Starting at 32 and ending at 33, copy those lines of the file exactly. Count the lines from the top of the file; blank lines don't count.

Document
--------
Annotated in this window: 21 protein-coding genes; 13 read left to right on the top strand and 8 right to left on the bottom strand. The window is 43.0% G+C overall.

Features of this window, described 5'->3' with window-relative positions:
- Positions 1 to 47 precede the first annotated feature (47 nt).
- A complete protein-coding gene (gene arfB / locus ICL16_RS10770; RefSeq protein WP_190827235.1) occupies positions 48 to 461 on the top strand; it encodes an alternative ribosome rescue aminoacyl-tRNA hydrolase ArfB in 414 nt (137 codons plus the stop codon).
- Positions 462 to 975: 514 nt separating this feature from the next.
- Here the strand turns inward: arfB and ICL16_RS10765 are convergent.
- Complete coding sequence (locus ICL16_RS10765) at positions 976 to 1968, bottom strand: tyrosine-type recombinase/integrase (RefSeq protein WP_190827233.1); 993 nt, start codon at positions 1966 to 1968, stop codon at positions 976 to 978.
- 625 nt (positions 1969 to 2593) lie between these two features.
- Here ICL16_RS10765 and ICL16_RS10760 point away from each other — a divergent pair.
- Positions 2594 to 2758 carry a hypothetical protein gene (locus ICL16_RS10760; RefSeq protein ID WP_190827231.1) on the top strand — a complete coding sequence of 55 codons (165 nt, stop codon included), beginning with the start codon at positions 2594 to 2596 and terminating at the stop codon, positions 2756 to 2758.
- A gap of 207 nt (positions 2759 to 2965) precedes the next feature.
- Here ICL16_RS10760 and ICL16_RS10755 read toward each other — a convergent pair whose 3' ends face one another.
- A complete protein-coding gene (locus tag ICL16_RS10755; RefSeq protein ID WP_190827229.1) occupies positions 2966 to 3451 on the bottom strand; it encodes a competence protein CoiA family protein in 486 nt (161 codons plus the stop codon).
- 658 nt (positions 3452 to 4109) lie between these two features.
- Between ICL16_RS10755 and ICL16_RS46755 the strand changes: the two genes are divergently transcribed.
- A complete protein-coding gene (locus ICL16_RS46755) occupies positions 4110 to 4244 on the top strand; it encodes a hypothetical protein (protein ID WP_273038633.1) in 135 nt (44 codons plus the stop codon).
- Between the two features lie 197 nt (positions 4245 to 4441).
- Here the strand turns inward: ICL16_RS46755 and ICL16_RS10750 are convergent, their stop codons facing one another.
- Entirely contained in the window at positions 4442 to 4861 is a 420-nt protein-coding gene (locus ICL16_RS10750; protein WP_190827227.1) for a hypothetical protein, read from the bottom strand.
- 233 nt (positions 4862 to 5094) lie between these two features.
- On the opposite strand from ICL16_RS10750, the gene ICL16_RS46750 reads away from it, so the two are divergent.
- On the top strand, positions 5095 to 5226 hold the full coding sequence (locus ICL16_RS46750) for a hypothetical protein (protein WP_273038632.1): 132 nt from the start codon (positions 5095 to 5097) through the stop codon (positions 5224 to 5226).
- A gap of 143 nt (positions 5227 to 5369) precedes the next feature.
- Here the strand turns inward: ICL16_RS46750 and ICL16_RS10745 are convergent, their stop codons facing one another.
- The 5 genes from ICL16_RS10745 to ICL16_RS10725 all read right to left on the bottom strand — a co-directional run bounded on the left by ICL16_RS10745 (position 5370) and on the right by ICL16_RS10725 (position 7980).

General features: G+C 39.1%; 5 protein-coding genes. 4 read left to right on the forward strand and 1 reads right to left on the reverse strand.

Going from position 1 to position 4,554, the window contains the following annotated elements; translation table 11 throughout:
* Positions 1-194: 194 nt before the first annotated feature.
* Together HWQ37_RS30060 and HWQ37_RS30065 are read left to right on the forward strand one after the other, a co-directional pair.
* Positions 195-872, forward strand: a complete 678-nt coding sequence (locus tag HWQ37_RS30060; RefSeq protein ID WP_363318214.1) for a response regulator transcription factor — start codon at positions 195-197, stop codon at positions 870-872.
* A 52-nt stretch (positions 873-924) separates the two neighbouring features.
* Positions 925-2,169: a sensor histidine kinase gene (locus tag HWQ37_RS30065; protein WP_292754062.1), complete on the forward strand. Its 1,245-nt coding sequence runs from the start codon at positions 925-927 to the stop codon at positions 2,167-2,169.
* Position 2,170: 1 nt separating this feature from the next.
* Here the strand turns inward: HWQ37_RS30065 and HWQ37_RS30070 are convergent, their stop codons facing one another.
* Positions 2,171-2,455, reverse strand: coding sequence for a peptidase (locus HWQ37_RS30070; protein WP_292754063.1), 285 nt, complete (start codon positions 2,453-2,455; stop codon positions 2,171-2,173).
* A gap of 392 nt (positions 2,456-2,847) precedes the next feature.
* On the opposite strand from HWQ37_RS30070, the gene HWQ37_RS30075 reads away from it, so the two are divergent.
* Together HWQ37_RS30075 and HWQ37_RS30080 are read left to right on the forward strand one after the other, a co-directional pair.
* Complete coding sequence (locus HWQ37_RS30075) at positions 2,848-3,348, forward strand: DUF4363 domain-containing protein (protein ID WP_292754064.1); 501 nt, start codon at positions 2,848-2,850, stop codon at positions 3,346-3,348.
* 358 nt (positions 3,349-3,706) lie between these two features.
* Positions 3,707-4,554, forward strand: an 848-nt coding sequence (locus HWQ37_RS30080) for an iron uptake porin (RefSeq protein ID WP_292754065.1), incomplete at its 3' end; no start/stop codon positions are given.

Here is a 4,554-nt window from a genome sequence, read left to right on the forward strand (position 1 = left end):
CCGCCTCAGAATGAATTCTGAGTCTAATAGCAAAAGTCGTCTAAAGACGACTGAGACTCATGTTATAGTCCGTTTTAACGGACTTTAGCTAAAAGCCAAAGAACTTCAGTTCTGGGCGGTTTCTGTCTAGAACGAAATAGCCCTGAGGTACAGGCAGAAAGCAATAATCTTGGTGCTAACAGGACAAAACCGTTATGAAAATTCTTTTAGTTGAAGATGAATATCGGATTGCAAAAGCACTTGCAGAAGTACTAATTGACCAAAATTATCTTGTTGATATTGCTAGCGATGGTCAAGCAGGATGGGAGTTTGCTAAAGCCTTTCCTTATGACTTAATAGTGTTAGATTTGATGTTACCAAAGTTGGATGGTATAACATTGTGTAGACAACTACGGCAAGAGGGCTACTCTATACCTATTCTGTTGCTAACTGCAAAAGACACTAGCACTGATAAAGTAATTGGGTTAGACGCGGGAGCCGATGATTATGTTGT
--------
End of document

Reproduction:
* Positions 925-2,169: a sensor histidine kinase gene (locus tag HWQ37_RS30065; protein WP_292754062.1), complete on the forward strand. Its 1,245-nt coding sequence runs from the start codon at positions 925-927 to the stop codon at positions 2,167-2,169.
* Position 2,170: 1 nt separating this feature from the next.